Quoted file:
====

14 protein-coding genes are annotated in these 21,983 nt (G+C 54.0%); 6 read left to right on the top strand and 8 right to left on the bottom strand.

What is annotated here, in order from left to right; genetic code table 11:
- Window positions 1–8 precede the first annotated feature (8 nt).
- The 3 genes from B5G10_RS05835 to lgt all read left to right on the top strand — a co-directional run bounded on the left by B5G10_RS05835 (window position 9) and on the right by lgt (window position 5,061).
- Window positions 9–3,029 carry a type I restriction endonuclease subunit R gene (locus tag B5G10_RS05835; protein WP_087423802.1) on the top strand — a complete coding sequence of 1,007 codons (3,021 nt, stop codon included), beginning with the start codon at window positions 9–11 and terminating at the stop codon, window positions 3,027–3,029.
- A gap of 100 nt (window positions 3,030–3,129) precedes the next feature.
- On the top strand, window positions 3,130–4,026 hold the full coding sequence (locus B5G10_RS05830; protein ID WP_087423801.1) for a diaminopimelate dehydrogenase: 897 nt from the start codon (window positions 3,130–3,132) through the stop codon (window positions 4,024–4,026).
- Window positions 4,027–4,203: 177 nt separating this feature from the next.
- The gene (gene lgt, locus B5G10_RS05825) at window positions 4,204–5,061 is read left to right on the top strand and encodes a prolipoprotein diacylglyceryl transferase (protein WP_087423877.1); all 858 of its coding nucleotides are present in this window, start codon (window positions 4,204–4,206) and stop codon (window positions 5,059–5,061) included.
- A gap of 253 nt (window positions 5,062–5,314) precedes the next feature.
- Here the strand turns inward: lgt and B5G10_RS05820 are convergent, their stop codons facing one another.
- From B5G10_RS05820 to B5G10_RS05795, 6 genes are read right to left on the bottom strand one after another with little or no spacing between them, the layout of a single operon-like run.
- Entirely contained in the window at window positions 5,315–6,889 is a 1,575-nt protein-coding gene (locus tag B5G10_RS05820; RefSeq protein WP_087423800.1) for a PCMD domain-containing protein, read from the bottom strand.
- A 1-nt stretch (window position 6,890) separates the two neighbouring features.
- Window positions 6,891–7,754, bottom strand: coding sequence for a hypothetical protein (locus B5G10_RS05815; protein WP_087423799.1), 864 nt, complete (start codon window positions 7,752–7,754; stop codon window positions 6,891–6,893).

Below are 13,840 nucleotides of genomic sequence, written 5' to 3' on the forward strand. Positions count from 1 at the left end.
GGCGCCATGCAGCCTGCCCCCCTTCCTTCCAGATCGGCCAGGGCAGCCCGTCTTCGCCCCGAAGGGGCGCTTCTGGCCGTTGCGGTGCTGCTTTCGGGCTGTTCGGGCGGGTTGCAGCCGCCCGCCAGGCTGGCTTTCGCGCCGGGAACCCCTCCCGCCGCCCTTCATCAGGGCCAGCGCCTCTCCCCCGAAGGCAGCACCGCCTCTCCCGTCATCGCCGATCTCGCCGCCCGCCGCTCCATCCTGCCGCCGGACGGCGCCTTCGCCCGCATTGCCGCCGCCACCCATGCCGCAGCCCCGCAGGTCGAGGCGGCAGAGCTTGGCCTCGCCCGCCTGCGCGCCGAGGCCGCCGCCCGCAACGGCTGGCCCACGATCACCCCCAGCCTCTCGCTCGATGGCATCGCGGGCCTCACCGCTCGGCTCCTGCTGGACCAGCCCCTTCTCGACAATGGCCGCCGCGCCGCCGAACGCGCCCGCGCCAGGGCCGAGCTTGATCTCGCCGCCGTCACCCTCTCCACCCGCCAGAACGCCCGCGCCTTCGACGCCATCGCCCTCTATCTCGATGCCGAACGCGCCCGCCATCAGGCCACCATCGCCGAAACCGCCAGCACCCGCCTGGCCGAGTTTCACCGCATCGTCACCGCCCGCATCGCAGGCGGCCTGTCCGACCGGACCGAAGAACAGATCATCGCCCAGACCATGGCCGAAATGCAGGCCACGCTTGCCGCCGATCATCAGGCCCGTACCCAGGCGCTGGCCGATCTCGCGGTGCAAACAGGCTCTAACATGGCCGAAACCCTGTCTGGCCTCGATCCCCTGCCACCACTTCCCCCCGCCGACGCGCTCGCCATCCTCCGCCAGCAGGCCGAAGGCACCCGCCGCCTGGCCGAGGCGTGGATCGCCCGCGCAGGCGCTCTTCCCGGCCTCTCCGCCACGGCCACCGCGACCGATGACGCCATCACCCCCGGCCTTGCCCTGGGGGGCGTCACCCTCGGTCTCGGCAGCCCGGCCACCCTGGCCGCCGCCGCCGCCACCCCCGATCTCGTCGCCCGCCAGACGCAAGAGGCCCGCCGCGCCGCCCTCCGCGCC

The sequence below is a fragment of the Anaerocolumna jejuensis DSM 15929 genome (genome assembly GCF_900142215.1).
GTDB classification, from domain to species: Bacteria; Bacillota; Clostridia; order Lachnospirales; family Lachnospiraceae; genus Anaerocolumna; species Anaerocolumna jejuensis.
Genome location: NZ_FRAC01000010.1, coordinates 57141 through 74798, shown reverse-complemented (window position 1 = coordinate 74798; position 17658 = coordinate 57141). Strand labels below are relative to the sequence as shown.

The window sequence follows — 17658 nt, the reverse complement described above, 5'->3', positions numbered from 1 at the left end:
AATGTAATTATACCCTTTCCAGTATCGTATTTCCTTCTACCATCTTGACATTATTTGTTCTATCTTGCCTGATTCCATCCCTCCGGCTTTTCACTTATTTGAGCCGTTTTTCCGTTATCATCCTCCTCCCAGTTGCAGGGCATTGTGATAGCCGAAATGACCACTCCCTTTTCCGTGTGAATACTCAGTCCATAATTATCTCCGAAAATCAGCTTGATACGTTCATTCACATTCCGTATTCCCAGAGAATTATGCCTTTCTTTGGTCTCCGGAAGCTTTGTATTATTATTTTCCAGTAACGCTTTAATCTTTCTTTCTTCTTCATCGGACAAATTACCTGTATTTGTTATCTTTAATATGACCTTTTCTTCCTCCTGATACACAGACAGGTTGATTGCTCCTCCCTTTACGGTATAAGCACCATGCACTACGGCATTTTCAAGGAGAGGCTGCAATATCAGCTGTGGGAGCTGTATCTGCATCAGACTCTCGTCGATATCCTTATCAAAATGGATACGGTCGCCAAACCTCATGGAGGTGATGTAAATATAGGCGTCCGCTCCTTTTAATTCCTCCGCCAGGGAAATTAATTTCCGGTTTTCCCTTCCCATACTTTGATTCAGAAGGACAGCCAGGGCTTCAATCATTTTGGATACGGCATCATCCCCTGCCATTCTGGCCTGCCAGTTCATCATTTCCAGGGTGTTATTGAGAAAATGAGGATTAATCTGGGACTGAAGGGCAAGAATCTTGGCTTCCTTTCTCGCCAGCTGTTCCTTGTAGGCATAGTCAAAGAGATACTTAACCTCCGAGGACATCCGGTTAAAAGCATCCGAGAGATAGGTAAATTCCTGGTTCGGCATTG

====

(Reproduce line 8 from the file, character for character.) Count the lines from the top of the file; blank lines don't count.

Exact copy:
- Window positions 4,027–4,203: 177 nt separating this feature from the next.